“I’ll tell you something about girls.” she said to me with a bountiful smile. She motioned with her work-chapped hands, “Girls are either up here in the attic, or they’re down in the basement. They are never in the middle.”
Meanwhile, playful screams echoed, much of them originating from the mouths of my two young boys, who chased and leapt and crashed about within the play structure at our local McDonald’s. Her statement was in response to my own lament about the trials of raising those rambunctious two. In other words, she was inferring, One day, you’ll be thankful they’re NOT girls. And she’s right; I know she’s right. Barbara’s right about a lot of things. Perseverance will do that – it’ll teach you things, and you’ll learn to be right where once you were wrong. But since perseverance also tends to breed humility, Barbara isn’t one of those people who needs to be right. She’s just wise, and she doesn’t care if someone else agrees, or not.
I am not overstating things when I say that Barbara is one of the most remarkable human beings I’ve ever encountered. There’s a voice that tends to play back in the lonely, ignored spaces of my mind; it repeats itself incessantly, like the pestering reminders of a neglected child, desperate to be heard over the worldly din. The voice states, “These are mediocre times…”
If it’s true – if these are mediocre times we are all fumbling through, and I don’t suppose many would argue that times are mediocre – then I can also say there is hope in the midst of it. For Barbara is mediocrity’s direct converse.
How I wish I could tell her backstory in greater detail, but (curse my confounded devotion to duty!) I did give Barbara my word that I would “keep it cool.” For, while an incredibly outgoing personality, Barbara is not flashy with her life. She’ll speak to you, whomever you may be and from wherever you may be, but she’ll speak to you; she’ll connect with you. You’ll not see her story splashed across the internet – not all of it, anyway. What I will tell you (I think I’m still in the confines of “keeping it cool”) is that I’ve observed Barbara, the way she interacts with people. I’ve seen her enthusiasm for life. I’ve seen her genuine care for others. I’ve seen the way she adores little children. What strikes me most, what shined brightly the day I chose to compose this writing, was her astounding youthfulness. Barbara is just about the youngest soul I’ve met. And this confounds me.
The longer I’ve travelled on this rickety, death-bound freight train through adulthood, the more I’ve tended toward the idea that living wears a person down. More aptly, giving wears a person down. Loving wears a person down. The more you love, the more you pour your life into others, the less there will be for you. But I tell myself that’s all fine because to give of yourself is to be obedient, to be like Jesus, and though we may have our vitality sucked from us in this life – much like a bat sucks the nectar from a piece of fruit – though we will each day find ourselves more exhausted, more dried out, more lacking in self than we were the day before, older than we were the day before, still we gain the proposition of an ethereal, bedazzling youthfulness on the flip side of eternity.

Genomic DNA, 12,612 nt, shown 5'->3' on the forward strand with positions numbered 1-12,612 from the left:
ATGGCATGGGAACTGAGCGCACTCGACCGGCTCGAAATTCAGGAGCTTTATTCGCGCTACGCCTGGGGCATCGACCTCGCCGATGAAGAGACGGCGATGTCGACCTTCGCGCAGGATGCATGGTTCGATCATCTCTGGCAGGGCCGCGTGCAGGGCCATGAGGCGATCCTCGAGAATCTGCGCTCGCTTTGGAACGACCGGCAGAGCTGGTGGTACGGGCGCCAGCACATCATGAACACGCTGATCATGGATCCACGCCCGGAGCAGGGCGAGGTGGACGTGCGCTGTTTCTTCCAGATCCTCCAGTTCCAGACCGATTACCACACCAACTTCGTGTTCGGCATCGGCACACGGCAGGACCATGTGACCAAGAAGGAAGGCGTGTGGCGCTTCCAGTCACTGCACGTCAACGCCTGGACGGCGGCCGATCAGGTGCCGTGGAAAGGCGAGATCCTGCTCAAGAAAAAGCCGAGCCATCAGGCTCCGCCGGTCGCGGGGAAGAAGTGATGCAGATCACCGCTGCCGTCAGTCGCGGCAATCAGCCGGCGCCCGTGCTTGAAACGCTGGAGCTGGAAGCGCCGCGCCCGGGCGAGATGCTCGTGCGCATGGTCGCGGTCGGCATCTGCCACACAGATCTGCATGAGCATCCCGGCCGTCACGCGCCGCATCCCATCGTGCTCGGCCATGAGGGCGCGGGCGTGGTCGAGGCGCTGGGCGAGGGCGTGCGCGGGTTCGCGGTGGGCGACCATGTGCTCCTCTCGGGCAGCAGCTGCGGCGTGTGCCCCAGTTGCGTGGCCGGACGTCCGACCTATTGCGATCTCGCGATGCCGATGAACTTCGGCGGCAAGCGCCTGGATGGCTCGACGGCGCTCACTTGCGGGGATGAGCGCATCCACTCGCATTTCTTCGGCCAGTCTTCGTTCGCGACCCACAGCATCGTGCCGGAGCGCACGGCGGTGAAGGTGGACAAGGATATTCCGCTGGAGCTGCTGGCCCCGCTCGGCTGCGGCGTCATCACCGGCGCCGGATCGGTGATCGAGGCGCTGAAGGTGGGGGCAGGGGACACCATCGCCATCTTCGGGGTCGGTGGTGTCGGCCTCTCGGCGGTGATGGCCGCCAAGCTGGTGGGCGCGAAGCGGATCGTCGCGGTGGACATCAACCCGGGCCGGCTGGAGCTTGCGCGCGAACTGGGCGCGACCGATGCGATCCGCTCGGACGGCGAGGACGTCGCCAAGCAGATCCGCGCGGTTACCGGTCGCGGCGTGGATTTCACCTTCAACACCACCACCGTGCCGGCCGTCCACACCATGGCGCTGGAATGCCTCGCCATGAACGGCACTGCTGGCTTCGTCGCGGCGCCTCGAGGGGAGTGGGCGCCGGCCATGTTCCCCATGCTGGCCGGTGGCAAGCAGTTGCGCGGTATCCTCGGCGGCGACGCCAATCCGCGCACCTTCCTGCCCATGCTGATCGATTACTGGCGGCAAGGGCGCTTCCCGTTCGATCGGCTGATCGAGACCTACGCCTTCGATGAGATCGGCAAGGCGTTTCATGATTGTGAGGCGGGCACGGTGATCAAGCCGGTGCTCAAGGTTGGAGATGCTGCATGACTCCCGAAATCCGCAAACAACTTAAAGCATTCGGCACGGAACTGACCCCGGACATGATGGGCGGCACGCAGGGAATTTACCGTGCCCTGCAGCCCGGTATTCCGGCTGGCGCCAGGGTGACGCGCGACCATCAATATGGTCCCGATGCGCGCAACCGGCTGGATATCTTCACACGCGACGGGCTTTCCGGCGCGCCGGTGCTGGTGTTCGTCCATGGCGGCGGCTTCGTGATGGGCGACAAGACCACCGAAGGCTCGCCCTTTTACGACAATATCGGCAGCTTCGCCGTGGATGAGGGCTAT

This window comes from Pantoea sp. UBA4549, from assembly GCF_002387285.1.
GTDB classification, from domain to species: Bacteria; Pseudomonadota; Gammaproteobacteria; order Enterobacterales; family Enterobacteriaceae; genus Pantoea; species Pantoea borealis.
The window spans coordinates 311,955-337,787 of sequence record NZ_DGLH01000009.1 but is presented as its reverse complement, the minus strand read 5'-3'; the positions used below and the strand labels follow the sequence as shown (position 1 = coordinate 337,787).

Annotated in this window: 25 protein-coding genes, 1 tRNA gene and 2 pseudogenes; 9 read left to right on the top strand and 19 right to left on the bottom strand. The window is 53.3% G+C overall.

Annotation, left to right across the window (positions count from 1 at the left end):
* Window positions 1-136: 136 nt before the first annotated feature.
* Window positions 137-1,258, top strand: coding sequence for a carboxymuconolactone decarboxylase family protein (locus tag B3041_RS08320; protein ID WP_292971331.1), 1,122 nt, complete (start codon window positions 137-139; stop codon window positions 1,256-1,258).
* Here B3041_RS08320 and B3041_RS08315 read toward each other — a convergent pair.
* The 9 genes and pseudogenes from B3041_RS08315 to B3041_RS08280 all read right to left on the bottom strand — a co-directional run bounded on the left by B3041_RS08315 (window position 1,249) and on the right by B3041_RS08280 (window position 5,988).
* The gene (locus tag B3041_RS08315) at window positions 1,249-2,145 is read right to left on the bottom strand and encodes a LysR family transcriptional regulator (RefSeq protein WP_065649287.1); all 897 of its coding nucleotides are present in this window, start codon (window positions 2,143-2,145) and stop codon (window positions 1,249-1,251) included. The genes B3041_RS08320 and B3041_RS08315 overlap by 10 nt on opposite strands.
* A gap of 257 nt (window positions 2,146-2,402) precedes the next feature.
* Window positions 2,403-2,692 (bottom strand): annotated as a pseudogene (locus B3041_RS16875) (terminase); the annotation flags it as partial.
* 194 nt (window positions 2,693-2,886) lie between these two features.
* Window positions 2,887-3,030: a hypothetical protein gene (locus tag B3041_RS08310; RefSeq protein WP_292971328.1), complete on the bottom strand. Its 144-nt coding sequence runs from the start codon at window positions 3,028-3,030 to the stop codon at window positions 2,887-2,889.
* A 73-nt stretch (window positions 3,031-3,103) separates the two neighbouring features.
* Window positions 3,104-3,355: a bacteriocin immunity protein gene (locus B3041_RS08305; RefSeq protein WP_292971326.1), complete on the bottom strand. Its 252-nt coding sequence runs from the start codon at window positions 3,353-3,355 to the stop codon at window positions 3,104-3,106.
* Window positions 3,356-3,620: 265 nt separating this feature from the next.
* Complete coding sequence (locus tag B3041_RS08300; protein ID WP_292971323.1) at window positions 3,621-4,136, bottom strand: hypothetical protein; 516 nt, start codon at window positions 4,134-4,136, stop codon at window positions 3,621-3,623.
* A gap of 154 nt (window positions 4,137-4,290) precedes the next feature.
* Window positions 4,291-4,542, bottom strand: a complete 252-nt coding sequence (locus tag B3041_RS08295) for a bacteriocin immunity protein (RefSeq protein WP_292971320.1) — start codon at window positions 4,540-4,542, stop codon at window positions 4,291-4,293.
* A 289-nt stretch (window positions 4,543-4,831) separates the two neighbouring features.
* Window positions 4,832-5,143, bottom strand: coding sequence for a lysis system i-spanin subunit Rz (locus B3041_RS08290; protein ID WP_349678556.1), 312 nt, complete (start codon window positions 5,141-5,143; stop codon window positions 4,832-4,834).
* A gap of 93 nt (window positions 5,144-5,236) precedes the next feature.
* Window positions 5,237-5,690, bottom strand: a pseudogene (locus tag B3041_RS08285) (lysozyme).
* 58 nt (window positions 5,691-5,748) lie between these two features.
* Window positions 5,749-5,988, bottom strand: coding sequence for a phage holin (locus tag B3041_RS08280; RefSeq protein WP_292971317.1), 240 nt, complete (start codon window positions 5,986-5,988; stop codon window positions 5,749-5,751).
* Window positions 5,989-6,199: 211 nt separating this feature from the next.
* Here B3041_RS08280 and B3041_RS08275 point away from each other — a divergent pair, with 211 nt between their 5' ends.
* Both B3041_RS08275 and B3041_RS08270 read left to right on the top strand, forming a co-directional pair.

So, you can see why Barbara confounds me. She is giving; she is loving. But she’s so young – young on this side of eternity. She’s worked harder and sacrificed more than most anybody I’ve known – widowed as a young mother, left to raise three girls by herself, and she put each of them through college, each of them grew to become the sort of woman a parent can be proud of. She poured herself out for those girls. But she’s still so young.
Maybe loving people doesn’t kill us, not in the long run, anyway. Perhaps it makes us live. Mind you, I’m not speaking of pretentious love – not the scolding, suffocating sort that’s satirized by sitcom mothers – I mean the pure kind of love. I mean the kind of love that celebrates when someone else does well, when someone else receives recognition. I mean the kind of love that looks you in the eye when you’re speaking, because you are – your thoughts and feelings are – eternally important. I mean the kind of love that motivates a pleasantly retired woman to accept a part time hostess position at McDonald’s, so she may continue to touch the lives of people, so she may speak with lonely folks, and look on, flashing her magnificent smile as children gather for birthday parties. She is so young.
I don’t know how many more Saturdays I’ll be fortunate to see dear Barbara in the McDonald’s Playplace. She’s starting to get a bad case of what I’ve come to refer to as “itchy feet”. Barbara’s going to do some traveling. I don’t think she quite knows where she’s going to go, and even if she did – were she to tell me, she would make me swear to “keep it cool.” Most assuredly, you’ll not find her eroding away the hours on some leisure cruise. You’ll not find her attached to a mob of senior humanity, lock-in-step with some corny tour director. She’ll be guided only by the whims of those itchy feet and the passion in her soul that forever moves her to connect with her fellow human beings. She’ll be guided by love.
She’ll be staying young.
Categories: Faces In The Sea